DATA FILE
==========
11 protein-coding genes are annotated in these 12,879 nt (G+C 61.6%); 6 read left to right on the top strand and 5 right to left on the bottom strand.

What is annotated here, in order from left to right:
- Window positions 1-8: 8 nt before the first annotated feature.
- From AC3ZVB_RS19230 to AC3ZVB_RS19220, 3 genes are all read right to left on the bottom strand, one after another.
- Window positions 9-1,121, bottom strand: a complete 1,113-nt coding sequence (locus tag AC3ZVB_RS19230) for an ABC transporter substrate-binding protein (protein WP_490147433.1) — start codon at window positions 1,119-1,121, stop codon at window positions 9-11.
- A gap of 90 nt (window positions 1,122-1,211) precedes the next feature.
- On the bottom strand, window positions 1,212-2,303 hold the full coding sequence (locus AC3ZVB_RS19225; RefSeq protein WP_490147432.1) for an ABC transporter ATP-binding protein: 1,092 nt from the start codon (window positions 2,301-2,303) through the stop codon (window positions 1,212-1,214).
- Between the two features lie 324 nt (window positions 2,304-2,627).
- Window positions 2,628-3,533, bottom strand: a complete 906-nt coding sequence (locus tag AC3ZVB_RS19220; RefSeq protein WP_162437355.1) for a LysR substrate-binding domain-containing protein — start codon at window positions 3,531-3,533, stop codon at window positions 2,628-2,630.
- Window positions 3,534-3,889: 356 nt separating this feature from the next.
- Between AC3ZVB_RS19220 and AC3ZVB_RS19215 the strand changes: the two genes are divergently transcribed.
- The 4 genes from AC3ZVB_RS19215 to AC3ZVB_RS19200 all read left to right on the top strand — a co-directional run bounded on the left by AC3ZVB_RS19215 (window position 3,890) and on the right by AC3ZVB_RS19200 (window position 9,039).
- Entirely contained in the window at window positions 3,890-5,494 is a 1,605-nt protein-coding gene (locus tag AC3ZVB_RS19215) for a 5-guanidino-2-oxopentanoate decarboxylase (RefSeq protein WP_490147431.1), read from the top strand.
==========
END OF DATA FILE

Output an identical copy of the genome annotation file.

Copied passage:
11 protein-coding genes are annotated in these 12,879 nt (G+C 61.6%); 6 read left to right on the top strand and 5 right to left on the bottom strand.

What is annotated here, in order from left to right:
- Window positions 1-8: 8 nt before the first annotated feature.
- From AC3ZVB_RS19230 to AC3ZVB_RS19220, 3 genes are all read right to left on the bottom strand, one after another.
- Window positions 9-1,121, bottom strand: a complete 1,113-nt coding sequence (locus tag AC3ZVB_RS19230) for an ABC transporter substrate-binding protein (protein WP_490147433.1) — start codon at window positions 1,119-1,121, stop codon at window positions 9-11.
- A gap of 90 nt (window positions 1,122-1,211) precedes the next feature.
- On the bottom strand, window positions 1,212-2,303 hold the full coding sequence (locus AC3ZVB_RS19225; RefSeq protein WP_490147432.1) for an ABC transporter ATP-binding protein: 1,092 nt from the start codon (window positions 2,301-2,303) through the stop codon (window positions 1,212-1,214).
- Between the two features lie 324 nt (window positions 2,304-2,627).
- Window positions 2,628-3,533, bottom strand: a complete 906-nt coding sequence (locus tag AC3ZVB_RS19220; RefSeq protein WP_162437355.1) for a LysR substrate-binding domain-containing protein — start codon at window positions 3,531-3,533, stop codon at window positions 2,628-2,630.
- Window positions 3,534-3,889: 356 nt separating this feature from the next.
- Between AC3ZVB_RS19220 and AC3ZVB_RS19215 the strand changes: the two genes are divergently transcribed.
- The 4 genes from AC3ZVB_RS19215 to AC3ZVB_RS19200 all read left to right on the top strand — a co-directional run bounded on the left by AC3ZVB_RS19215 (window position 3,890) and on the right by AC3ZVB_RS19200 (window position 9,039).
- Entirely contained in the window at window positions 3,890-5,494 is a 1,605-nt protein-coding gene (locus tag AC3ZVB_RS19215) for a 5-guanidino-2-oxopentanoate decarboxylase (RefSeq protein WP_490147431.1), read from the top strand.